Mudcat Café message #3340291 The Mudcat Café TM
Thread #22617   Message #3340291
Posted By: Jim Carroll
19-Apr-12 - 04:04 AM
Thread Name: Origin: High Germany
Subject: RE: Origin: High Germany
"so somebody with little talent trying to imitate the contemporary stuff...."
Or, on the other hand, somebody with little talent (a "hack" maybe) adapting an existing piece for a fresh market to save themselves the trouble of having to create something themselves. Far more likely, I would have thought given the fact that the theme of this song has appeared over and over again in numerous forms.
In wartime the subject of the song would have touched every single family within arm's reach of a recruiting sergeant, so there is no reason on earth why people so affected should not make their own songs about it.
It happened here in Ireland many times over with the emigrations, various bouts of national resistance to colonisation, famine, evictions, civil war...... countless numbers of anonymous songs on the subjects that affected ordinary people. Do you really believe that the English were incapable of songmaking, or "too busy earning a living", or couldn't be bothered to set down what they saw happening around them down in verse, unlike their counterparts in Ireland and Scotland, so they farmed the job out to "the lowest apprentices in the printers at the bottom of the market"?
Did they really sit back and let somebody do the job for them?
I've met many people who have argued that the "common people" were far too unskilled to have produced the ballads and songs, but I have never come across anybody who has gone to such lengths that you have to show us that English working people were not as creative as their neighbours.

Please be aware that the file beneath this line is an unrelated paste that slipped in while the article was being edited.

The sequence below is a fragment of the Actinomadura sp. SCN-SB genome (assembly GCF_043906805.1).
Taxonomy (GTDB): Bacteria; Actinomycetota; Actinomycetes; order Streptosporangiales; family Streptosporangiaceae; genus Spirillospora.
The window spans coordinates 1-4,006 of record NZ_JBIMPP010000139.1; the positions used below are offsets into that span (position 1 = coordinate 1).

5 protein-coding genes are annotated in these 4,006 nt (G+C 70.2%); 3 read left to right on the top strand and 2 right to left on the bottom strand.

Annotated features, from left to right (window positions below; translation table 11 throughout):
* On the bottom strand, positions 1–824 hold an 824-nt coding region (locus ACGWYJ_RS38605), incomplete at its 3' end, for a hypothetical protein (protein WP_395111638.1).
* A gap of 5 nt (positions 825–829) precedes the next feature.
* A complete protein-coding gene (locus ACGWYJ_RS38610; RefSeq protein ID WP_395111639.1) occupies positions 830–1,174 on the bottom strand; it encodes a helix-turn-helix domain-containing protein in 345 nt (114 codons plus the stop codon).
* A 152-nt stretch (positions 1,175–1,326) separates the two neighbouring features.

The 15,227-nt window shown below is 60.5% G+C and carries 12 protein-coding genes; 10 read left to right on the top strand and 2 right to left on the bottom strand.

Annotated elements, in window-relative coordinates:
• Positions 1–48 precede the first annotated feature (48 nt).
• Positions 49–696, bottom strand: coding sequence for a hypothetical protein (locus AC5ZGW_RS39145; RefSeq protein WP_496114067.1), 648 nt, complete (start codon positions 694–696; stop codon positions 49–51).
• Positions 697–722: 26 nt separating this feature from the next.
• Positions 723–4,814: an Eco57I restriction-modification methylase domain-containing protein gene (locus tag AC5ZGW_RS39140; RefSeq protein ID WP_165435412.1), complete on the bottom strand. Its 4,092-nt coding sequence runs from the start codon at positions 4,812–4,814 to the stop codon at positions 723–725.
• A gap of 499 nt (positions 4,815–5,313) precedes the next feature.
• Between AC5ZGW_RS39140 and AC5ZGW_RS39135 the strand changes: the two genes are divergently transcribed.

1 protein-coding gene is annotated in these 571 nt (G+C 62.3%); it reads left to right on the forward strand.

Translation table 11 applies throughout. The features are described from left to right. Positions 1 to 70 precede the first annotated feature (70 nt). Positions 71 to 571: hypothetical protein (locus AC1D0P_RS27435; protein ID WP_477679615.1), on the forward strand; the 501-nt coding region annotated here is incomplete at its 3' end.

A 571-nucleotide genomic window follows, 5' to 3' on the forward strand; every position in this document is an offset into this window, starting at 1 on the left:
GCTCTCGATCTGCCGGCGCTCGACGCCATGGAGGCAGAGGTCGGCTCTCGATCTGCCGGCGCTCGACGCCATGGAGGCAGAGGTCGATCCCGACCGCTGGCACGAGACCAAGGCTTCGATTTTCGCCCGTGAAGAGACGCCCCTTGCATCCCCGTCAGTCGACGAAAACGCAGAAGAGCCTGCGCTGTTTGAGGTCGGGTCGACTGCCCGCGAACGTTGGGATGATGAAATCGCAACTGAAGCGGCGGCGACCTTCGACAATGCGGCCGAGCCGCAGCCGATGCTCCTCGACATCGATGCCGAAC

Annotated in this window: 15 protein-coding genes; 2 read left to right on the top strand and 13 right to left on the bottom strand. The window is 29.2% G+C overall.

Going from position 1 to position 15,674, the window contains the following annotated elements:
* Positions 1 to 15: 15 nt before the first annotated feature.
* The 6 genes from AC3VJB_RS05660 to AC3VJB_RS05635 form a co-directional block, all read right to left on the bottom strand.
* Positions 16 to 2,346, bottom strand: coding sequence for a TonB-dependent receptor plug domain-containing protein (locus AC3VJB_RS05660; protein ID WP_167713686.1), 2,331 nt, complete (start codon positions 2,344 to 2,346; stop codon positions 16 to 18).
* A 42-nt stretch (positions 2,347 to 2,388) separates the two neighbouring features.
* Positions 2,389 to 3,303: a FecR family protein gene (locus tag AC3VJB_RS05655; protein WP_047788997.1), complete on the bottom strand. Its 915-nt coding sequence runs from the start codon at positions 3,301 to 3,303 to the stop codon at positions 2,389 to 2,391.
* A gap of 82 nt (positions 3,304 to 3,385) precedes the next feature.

We came away from our work with West Clare land labourers and small farmers, staggered by their creative and re-creative abilities as singers, storytellers, songmakers and yarn-spinners (the making of the big tales had (almost) gone, as had the practice of narrating the old tales).
We were constantly made aware of the still-active practice of songmaking here - particularly in this town, where the singers were as likely to give you a song on events that had happened in their lifetime as they were to give you 'Lord Lovel' or 'The Suffolk Miracle' or 'The Green Wedding' or 'The Keach in the Creel'.... and the many other old songs we recorded here.
The Travellers we worked with were still producing new songs based on old models from their living (or only lately deceased) tradition.
Why should the English rural working classes have been any different when they had the template of a living tradition to draw from?
So far you have produced a list of the earliest printed forms of songs that have appeared in the tradition. Unless you can prove beyond doubt that they are the earliest form of of the songs and they haven't been lifted from the tradition and adapted, that will remain the case.
Jim Carroll